PUTTING KINETIC TECH THROUGH ITS PACES

Putting kinetic tech through its paces
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PUTTING KINETIC TECH THROUGH ITS PACES



Written by Siobhan Morrin
24 Monday 24th January 2011
Kinetic energy is all the rage right now - with Microsoft's Kinect and Playstation's PS Wii (sorry, 3) Motion, the big players are keen to prove that gaming no longer equals ‘gamer’.
 
Taking the motion sensing quite literally one step further, is the Nintendo 3DS. The handheld contains a pedometer (detecting footsteps, not sexual predators - sorry Daily Mail mums!) that harnesses the kinetic energy of the user’s movements to earn coins. These can then actually be spent, potentially on game upgrades or unlocks.
 
So far, it has been the no-glasses 3D effect that has garnered most attention, with concerns about the affect on childrens’ eyesight raised by Nintendo themselves. The pedometer aspect, however, could prove to be a redeeming feature, particularly given the popularity of the earlier Pokewalker.
 
Of course, being the big gaming company they are, Nintendo have come up with a profitable and potentially popular use for the technology. What other products exist though? Is anyone else making kinetic energy do more? We take a look at the good, the not so good, and the downright odd inventions using kinetic energy.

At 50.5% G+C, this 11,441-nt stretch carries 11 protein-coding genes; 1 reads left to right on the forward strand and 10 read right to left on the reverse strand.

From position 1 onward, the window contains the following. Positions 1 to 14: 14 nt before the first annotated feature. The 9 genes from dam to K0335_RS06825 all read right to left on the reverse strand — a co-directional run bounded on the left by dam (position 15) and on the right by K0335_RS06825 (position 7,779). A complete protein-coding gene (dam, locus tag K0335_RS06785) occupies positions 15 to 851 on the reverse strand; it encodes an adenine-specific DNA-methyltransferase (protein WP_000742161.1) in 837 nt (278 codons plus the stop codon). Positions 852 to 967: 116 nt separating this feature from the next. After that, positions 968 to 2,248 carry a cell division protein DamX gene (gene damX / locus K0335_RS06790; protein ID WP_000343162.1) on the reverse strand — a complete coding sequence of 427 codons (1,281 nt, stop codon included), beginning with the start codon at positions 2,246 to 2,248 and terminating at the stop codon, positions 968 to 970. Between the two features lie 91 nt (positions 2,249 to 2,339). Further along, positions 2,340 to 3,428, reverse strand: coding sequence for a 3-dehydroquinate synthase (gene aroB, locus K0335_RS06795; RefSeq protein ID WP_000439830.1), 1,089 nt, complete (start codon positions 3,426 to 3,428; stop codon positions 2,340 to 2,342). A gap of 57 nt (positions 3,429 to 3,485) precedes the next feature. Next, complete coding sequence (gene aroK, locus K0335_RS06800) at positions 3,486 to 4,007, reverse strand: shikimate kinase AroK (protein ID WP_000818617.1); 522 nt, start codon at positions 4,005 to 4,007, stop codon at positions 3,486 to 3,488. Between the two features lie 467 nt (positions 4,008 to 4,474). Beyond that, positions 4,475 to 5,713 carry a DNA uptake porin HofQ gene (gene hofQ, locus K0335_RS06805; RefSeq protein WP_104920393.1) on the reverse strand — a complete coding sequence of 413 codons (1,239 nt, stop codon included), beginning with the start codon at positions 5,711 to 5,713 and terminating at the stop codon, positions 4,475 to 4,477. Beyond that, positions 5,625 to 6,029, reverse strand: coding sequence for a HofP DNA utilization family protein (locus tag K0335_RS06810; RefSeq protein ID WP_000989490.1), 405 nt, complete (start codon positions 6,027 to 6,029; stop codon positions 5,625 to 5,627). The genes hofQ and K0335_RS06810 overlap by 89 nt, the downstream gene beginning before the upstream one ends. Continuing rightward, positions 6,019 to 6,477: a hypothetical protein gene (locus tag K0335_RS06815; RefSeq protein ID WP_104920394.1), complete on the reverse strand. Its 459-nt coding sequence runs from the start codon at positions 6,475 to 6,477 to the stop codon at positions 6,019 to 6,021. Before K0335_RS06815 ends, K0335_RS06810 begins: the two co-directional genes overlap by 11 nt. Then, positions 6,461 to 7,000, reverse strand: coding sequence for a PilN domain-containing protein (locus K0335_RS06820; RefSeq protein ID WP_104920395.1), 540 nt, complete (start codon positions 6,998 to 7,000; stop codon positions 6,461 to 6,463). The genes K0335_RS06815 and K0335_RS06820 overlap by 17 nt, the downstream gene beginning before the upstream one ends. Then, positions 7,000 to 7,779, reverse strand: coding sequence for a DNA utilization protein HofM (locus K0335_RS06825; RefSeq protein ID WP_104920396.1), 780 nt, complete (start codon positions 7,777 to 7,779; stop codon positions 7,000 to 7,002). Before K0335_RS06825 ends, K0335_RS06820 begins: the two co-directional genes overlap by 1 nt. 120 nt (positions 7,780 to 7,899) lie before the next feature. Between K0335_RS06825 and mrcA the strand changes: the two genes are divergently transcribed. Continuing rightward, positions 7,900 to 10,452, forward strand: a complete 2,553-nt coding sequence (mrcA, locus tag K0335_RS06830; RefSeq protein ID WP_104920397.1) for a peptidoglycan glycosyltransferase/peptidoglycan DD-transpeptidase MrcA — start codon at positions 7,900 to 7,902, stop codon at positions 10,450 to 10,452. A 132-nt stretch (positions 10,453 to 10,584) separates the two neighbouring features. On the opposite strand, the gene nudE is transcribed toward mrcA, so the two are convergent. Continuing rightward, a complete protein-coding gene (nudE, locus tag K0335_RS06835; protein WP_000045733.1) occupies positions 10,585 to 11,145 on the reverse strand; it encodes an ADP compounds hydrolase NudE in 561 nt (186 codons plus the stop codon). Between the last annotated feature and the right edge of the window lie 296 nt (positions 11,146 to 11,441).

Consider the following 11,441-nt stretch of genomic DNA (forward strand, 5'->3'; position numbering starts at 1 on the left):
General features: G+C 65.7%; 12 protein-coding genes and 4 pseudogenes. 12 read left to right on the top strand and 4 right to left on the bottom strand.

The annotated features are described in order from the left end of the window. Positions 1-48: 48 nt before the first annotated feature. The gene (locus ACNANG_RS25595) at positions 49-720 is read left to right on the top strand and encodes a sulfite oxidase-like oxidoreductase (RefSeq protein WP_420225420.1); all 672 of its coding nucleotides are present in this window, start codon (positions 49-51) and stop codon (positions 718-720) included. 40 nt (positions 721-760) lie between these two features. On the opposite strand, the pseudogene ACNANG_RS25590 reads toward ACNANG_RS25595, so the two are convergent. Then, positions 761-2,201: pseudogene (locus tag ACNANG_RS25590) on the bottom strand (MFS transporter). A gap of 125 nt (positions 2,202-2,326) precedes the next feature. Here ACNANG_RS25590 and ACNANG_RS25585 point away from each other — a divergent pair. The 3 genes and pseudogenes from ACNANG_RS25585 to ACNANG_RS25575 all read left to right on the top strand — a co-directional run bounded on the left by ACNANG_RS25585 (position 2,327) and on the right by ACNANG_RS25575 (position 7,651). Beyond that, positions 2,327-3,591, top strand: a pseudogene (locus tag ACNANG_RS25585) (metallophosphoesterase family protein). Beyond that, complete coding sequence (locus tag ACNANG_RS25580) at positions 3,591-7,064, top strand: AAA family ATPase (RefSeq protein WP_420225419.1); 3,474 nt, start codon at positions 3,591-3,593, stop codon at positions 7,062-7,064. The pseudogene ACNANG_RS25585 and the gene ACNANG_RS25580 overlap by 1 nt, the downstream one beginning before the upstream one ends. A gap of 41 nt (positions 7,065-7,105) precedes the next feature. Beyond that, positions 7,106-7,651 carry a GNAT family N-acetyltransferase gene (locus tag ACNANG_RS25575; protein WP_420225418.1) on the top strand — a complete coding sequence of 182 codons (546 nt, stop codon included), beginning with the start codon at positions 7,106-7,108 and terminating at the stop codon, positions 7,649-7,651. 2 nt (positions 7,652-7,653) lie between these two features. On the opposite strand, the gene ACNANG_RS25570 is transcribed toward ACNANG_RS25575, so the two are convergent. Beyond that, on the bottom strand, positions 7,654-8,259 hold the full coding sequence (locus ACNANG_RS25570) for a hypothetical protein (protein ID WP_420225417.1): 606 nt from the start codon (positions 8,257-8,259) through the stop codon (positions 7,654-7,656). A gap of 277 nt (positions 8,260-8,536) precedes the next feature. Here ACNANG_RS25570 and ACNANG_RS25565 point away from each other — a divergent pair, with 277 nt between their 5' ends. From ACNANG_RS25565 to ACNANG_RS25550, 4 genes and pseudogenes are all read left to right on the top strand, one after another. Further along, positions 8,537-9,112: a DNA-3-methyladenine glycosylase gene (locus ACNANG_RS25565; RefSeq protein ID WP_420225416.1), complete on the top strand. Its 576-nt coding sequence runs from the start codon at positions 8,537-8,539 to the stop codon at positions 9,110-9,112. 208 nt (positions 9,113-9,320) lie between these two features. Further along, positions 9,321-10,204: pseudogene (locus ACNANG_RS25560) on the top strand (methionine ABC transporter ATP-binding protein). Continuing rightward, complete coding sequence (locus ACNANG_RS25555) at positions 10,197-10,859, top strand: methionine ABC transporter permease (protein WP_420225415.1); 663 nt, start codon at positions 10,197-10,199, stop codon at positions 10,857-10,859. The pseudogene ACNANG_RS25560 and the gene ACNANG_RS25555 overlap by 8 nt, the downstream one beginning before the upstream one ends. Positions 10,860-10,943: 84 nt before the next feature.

This quite ingenious little device claims to turn your energy into electrical energy, useful for charging up your phone, iPod, etc. The movement you create when walking/cycling/mountain climbing is captured and stored by the peg, and can then be used for recharging on the go through a plethora of compatible cables for various devices. Certainly a bit pricey at $149.99, the technology looks exciting at least, so it’s definitely one for the future.
 
 
It seems obvious at first - wind turbines can produce electricity on a large(ish) scale, so why not on a small one? As small as your back patio? The idea is nice, having your own wind-powered lights; however, you do need them to be in a place that catches the wind- aka outdoors. So they’re only of some use if you have a garden, balcony or patio. And it’s a bit breezy.
 

A ‘people-powered’ bed, what’s this? Apparently, your 'movements' in the bed create the energy to run LED reading lights, as well as a water supply for the er, plants. If you’re lacking in energy of the electrical kind, you can generate more using the ‘straps and pulleys’ at the side. Or they could be for the times you’re feeling more energetic. If the designer's site name (Sexin Design) is anything to go by, this is probably the intention.

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